The sources of the information in your list from 1 to 5 is entirely based on what survivors However, it is not complete. My list looks like the following. I have included sources.And here is where things differ, in the assumptions made and the logic used to support those assumptions.
The facts are simple enough:
We all seem to agree,
1. The vessel travelled 1549 miles by noon on the 14th since departing Queenstown.
2. The ship ran 260 miles by log from noon to the time of collision.
3. The ship ran about 45 miles between 8 and 10pm earlier that night.
4. The ship sank at 41° 43.5'N,49° 56.8'W.
5. The CQD positions of Boxhall and Capt. Smith were both too far west of the wreck site, the first about 13 miles and the second about 20 miles.
All else is the application of assumption and logic based on what survivors reported.
1. The vessel travelled 1549 miles by noon on the 14th since departing Queenstown. (Pitman)
2. The vessel slowed down to 20.95 knots for a period between Noon April 14 and 8 pm April 14. (Lowe)
3. The vessel increased her speed to 22 knots after 7-30 pm sights. (Boxhall)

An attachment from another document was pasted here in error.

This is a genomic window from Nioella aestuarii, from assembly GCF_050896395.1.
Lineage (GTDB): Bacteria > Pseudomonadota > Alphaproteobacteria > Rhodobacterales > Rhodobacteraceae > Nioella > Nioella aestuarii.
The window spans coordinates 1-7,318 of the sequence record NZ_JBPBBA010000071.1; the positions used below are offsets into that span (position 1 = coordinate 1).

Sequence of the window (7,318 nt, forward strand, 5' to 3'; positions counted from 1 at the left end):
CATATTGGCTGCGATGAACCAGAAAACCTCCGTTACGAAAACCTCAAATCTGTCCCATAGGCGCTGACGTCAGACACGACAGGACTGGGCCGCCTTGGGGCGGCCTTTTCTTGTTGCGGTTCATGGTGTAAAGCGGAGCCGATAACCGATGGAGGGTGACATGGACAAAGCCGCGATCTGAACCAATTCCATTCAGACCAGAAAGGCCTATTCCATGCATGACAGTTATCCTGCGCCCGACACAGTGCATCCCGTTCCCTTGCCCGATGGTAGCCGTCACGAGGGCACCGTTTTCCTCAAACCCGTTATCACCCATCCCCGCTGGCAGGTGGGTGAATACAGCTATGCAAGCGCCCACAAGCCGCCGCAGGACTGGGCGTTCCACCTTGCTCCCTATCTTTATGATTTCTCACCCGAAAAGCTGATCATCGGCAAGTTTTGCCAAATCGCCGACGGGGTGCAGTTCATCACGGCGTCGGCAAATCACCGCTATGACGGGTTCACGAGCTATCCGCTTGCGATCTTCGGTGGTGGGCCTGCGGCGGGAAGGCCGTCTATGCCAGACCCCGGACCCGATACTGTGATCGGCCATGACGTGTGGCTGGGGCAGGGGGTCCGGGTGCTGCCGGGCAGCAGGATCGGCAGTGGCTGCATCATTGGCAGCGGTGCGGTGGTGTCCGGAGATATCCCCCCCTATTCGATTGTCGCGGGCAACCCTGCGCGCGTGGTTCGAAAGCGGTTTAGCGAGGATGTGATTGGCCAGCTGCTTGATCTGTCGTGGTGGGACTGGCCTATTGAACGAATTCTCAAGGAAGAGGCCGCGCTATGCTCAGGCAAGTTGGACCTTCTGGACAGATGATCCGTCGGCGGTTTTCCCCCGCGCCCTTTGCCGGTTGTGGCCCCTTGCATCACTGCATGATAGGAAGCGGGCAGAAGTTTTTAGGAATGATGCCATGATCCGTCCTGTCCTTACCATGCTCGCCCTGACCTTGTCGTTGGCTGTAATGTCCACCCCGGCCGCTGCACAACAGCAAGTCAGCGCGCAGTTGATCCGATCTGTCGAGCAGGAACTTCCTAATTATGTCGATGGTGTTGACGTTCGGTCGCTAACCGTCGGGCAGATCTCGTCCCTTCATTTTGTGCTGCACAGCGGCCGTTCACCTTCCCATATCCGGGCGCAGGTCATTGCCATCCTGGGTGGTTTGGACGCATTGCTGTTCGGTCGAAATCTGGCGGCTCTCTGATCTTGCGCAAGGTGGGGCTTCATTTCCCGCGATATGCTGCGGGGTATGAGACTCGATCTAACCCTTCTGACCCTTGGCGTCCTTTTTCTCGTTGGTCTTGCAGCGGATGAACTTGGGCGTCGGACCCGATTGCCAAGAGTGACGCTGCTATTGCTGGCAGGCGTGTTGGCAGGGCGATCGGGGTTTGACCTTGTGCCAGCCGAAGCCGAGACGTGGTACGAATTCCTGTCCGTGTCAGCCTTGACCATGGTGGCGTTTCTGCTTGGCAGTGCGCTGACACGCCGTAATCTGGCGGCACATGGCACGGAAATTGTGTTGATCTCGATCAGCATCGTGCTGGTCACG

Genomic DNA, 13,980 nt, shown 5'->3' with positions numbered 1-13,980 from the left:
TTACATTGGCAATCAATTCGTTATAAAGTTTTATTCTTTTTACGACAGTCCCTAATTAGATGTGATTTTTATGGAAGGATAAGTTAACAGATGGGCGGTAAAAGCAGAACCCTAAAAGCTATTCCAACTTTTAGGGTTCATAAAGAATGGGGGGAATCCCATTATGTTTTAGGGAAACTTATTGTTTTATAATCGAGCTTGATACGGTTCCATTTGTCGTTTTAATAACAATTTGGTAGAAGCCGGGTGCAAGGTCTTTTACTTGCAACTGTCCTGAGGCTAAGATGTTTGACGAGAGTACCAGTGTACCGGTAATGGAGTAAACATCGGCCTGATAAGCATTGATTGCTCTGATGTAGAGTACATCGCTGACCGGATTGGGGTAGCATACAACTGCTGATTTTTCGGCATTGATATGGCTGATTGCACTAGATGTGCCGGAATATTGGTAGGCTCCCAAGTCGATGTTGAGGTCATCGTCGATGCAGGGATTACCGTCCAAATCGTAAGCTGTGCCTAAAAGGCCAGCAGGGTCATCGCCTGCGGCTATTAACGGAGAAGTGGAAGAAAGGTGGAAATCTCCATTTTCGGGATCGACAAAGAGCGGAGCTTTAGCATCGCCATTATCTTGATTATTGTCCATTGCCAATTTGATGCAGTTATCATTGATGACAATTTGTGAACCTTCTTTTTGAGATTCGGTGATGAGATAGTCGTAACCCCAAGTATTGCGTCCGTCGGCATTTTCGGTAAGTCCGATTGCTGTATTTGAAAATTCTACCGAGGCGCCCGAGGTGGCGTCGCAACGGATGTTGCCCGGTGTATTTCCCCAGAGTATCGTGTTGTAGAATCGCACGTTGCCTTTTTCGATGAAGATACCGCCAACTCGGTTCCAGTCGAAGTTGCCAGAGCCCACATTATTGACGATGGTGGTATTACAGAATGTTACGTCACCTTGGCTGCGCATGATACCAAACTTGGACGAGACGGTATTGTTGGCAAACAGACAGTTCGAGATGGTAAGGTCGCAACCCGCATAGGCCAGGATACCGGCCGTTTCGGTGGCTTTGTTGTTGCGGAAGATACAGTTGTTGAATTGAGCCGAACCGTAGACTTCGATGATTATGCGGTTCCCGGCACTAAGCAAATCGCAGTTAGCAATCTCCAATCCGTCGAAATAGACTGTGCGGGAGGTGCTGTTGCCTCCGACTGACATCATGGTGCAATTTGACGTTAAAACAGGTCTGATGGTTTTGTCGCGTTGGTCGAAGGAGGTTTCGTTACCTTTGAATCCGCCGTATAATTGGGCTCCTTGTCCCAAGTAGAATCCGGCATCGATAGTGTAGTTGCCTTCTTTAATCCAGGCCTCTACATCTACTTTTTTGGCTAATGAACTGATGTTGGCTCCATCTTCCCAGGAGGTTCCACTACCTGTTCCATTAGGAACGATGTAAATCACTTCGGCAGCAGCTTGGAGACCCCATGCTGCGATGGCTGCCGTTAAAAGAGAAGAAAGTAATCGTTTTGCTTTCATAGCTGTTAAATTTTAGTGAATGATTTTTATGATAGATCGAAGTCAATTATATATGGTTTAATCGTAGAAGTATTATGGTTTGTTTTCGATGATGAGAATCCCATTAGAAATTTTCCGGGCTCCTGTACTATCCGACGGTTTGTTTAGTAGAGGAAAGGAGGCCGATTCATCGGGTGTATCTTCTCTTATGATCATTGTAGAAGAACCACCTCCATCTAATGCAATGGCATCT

4. The ship ran 260 miles by log from noon to the time of collision. (QM Rowe)
5. The ship ran about 45 miles between 8 and 10pm earlier that night.(QM Hichens)
6. The CQD positions of Boxhall and Capt. Smith were both too far west of the wreck site, the first about 13 miles and the second about 20 miles. (Boxhall and PV Mount Temple).
7. No. 4. The ship sank at 41° 43.5'N,49° 56.8'W." (Discovery of the wreck site).
5th Officer Lowe clearly stated the following in his evidence:
"Senator SMITH.:.. before you could obtain this position, did you first have to ascertain the speed of the ship?
Mr. LOWE: You are speaking of the 8 o'clock position, sir?
Senator SMITH: Yes.
Mr. LOWE: Her speed from noon until we turned the corner was just a fraction under 21 knots.
Senator SMITH: And you are able to say that the speed at that time was 21 knots?
Mr. LOWE: Twenty-one knots or under; it was really 20.95, about. If the speed had been increased or reduced during the interval when I was off duty, I would have been informed of it."
Lowe was was asked the ship's speed and he gave it, therefore it is sworn evidence of ship speed that has to be given proper consideration in exactly the same way as any other sworn evidence.
By the same token, Boxhall was asked what speed he used to calculate his DR distress position. Like Lowe, he gave a speed and qualified his choice because he thought the prevailing conditions would reduce slip, and said so. That too has to be subjected to close scrutiny.
" taking into consideration that it was smooth water and that there ought to have been a minimum of slip, I allowed 22 knots."